The court struck down the death penalty for the mentally retarded in 2002.

Justices David H. Souter, John Paul Stevens, Stephen G. Breyer and Ruth Bader Ginsburg also voted with the majority.

The five affirming justices based their opinion on the Eighth and Fourteenth Amendments — specifically, on the prohibition of cruel and unusual punishment.

The offender in question in the Supreme Court case, Christopher Simmons (search), robbed and killed a 46-year-old Missouri woman in 1993, when he was 17. He is now 29.

While a 1998 high court decision prevented his 15-year-old accomplice from being tried for capital murder, Simmons was convicted and sent to death row.

The court's decision marks the third major restriction on the death penalty in 17 years, and may be seen by advocates as moving the United States closer to a full abolition of capital punishment.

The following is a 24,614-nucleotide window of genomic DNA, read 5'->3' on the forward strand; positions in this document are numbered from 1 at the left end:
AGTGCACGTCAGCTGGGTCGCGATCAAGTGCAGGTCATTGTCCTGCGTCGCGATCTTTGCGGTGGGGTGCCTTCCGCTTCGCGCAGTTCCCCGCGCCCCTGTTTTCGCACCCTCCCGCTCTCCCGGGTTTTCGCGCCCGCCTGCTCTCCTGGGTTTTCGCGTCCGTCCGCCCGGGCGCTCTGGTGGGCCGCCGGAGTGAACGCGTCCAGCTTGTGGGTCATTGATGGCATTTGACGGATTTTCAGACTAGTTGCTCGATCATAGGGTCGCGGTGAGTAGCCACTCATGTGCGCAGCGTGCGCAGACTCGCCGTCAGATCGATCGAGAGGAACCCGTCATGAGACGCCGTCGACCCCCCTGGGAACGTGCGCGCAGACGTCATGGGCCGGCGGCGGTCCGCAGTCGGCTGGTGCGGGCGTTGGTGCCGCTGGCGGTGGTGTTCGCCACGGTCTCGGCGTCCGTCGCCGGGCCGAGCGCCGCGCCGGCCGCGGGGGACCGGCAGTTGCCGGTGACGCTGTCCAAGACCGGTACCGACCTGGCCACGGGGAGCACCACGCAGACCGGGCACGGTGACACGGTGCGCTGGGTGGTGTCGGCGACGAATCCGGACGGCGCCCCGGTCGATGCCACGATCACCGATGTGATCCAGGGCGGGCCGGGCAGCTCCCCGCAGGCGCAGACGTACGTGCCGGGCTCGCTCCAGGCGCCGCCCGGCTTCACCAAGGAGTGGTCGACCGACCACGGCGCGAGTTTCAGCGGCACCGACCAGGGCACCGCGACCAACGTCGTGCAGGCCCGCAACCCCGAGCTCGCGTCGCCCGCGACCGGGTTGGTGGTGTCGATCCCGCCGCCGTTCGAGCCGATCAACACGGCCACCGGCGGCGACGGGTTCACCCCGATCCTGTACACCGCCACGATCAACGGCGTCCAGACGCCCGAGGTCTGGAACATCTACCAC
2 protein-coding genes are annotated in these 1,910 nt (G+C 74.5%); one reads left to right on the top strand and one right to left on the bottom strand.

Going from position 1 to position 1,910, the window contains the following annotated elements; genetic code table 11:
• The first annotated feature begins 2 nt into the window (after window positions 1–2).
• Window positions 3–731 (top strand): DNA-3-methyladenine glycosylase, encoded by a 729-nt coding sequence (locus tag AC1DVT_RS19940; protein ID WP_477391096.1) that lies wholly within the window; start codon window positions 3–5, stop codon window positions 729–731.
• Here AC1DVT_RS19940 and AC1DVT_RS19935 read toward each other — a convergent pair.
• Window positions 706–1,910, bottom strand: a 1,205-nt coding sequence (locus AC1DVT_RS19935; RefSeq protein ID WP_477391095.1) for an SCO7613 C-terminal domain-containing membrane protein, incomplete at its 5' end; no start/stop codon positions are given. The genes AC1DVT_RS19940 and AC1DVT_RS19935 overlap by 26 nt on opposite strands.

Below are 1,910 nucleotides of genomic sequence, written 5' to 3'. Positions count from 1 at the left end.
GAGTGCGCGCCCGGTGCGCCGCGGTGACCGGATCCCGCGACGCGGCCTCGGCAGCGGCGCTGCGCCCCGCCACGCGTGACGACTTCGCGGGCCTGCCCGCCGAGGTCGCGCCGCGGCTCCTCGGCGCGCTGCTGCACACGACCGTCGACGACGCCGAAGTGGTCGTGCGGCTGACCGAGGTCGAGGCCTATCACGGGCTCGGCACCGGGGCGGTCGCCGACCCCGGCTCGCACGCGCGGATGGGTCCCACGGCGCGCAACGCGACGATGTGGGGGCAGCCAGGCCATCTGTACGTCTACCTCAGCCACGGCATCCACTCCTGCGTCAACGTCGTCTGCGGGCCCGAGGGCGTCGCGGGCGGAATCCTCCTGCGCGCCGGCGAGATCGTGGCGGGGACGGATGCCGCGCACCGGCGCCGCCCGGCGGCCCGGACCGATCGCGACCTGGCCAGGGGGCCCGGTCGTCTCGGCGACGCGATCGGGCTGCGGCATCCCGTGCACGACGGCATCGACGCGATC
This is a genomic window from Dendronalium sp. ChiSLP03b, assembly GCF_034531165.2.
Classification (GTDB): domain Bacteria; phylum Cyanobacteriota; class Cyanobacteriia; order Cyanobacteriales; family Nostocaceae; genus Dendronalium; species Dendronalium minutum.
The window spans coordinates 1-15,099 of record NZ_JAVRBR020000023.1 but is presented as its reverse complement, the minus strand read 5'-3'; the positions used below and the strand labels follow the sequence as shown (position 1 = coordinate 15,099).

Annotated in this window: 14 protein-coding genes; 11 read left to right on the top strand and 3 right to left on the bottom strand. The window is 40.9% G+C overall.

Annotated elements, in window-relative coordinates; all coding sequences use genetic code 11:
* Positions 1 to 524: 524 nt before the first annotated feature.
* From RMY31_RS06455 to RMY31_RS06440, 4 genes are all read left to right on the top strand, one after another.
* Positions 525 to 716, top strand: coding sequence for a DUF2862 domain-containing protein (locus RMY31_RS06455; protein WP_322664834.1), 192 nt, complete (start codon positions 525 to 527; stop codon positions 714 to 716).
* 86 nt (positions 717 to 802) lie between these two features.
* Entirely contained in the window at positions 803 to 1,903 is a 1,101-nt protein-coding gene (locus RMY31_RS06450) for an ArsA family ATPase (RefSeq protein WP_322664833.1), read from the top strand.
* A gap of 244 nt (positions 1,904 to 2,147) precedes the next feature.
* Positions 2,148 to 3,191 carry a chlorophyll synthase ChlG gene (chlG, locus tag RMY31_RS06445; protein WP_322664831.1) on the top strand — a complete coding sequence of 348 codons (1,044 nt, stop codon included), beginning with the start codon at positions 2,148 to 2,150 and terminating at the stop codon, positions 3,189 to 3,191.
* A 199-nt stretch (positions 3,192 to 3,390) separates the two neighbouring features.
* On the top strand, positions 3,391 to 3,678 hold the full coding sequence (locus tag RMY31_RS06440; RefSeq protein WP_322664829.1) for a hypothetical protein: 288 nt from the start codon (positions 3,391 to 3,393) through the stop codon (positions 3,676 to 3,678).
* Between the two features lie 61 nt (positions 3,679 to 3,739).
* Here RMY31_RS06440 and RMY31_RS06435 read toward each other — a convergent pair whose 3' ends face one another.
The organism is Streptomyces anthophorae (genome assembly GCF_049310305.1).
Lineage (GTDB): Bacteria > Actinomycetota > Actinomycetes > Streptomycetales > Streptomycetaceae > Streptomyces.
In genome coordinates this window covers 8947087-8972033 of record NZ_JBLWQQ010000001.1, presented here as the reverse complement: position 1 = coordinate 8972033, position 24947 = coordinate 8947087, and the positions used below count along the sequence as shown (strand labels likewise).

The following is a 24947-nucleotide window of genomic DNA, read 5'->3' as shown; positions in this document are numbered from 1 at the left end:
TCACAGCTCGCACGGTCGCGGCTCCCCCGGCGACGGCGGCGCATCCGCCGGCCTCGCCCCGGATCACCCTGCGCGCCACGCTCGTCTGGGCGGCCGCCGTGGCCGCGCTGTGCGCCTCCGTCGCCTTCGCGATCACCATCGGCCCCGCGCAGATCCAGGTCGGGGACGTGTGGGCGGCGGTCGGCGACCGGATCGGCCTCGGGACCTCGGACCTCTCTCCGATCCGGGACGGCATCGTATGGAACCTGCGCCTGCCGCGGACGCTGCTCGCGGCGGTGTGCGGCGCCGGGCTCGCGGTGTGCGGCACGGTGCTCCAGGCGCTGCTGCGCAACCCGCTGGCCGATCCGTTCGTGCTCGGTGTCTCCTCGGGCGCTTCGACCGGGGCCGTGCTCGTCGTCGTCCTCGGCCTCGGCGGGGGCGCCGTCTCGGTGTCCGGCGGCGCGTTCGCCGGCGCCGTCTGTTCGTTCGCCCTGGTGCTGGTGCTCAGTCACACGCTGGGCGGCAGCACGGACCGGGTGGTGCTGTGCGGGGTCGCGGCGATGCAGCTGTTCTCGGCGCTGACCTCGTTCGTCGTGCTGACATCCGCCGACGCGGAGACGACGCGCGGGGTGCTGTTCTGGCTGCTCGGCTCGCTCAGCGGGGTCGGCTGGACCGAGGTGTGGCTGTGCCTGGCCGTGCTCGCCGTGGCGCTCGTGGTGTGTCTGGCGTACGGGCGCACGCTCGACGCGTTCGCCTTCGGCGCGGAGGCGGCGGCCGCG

Juvenile justice advocates said they were "delighted" with the court's decision.

"This is a huge win for us," said Bryan Stevenson, executive director of the Equal Justice Initiative of Alabama. "The political culture is so committed to appearing rough you can never be too confident in what the law requires."

Alabama has 14 inmates on death row who committed their crimes as juveniles, the second-highest number next to Texas, which has 28 juvenile offenders awaiting death and has executed 13 since 1976.

Texas state Rep. Lon Burnam said a bill he sponsored raising the age of eligibility to 18 is set for review next week. While admittedly a symbolic exercise after Tuesday's decision, the Democrat said his colleagues want the opportunity to bring Texas law in line with the court.